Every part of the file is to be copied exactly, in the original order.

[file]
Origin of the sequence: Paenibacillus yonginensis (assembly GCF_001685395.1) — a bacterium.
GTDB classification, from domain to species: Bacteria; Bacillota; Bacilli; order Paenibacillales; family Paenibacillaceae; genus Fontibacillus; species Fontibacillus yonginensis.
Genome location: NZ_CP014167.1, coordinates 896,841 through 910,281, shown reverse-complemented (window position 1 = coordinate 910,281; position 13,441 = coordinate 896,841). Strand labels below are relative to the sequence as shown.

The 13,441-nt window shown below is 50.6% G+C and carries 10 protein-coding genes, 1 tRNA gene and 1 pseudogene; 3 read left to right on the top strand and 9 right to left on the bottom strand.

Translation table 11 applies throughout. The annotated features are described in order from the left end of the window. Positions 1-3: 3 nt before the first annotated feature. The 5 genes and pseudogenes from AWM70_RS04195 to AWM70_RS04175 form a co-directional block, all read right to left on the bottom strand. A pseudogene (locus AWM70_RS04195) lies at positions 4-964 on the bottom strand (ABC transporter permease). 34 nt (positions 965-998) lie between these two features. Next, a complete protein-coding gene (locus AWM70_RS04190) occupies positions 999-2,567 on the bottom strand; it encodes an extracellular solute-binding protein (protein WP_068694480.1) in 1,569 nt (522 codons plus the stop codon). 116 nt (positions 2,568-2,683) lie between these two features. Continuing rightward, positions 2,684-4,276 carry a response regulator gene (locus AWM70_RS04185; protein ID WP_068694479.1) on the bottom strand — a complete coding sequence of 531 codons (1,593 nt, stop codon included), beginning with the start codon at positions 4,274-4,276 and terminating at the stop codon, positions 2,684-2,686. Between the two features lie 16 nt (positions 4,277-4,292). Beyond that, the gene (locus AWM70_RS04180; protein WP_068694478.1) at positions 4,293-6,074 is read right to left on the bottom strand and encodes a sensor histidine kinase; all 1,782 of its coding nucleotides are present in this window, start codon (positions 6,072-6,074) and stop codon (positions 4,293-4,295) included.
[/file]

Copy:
Origin of the sequence: Paenibacillus yonginensis (assembly GCF_001685395.1) — a bacterium.
GTDB classification, from domain to species: Bacteria; Bacillota; Bacilli; order Paenibacillales; family Paenibacillaceae; genus Fontibacillus; species Fontibacillus yonginensis.
Genome location: NZ_CP014167.1, coordinates 896,841 through 910,281, shown reverse-complemented (window position 1 = coordinate 910,281; position 13,441 = coordinate 896,841). Strand labels below are relative to the sequence as shown.

The 13,441-nt window shown below is 50.6% G+C and carries 10 protein-coding genes, 1 tRNA gene and 1 pseudogene; 3 read left to right on the top strand and 9 right to left on the bottom strand.

Translation table 11 applies throughout. The annotated features are described in order from the left end of the window. Positions 1-3: 3 nt before the first annotated feature. The 5 genes and pseudogenes from AWM70_RS04195 to AWM70_RS04175 form a co-directional block, all read right to left on the bottom strand. A pseudogene (locus AWM70_RS04195) lies at positions 4-964 on the bottom strand (ABC transporter permease). 34 nt (positions 965-998) lie between these two features. Next, a complete protein-coding gene (locus AWM70_RS04190) occupies positions 999-2,567 on the bottom strand; it encodes an extracellular solute-binding protein (protein WP_068694480.1) in 1,569 nt (522 codons plus the stop codon). 116 nt (positions 2,568-2,683) lie between these two features. Continuing rightward, positions 2,684-4,276 carry a response regulator gene (locus AWM70_RS04185; protein ID WP_068694479.1) on the bottom strand — a complete coding sequence of 531 codons (1,593 nt, stop codon included), beginning with the start codon at positions 4,274-4,276 and terminating at the stop codon, positions 2,684-2,686. Between the two features lie 16 nt (positions 4,277-4,292). Beyond that, the gene (locus AWM70_RS04180; protein WP_068694478.1) at positions 4,293-6,074 is read right to left on the bottom strand and encodes a sensor histidine kinase; all 1,782 of its coding nucleotides are present in this window, start codon (positions 6,072-6,074) and stop codon (positions 4,293-4,295) included.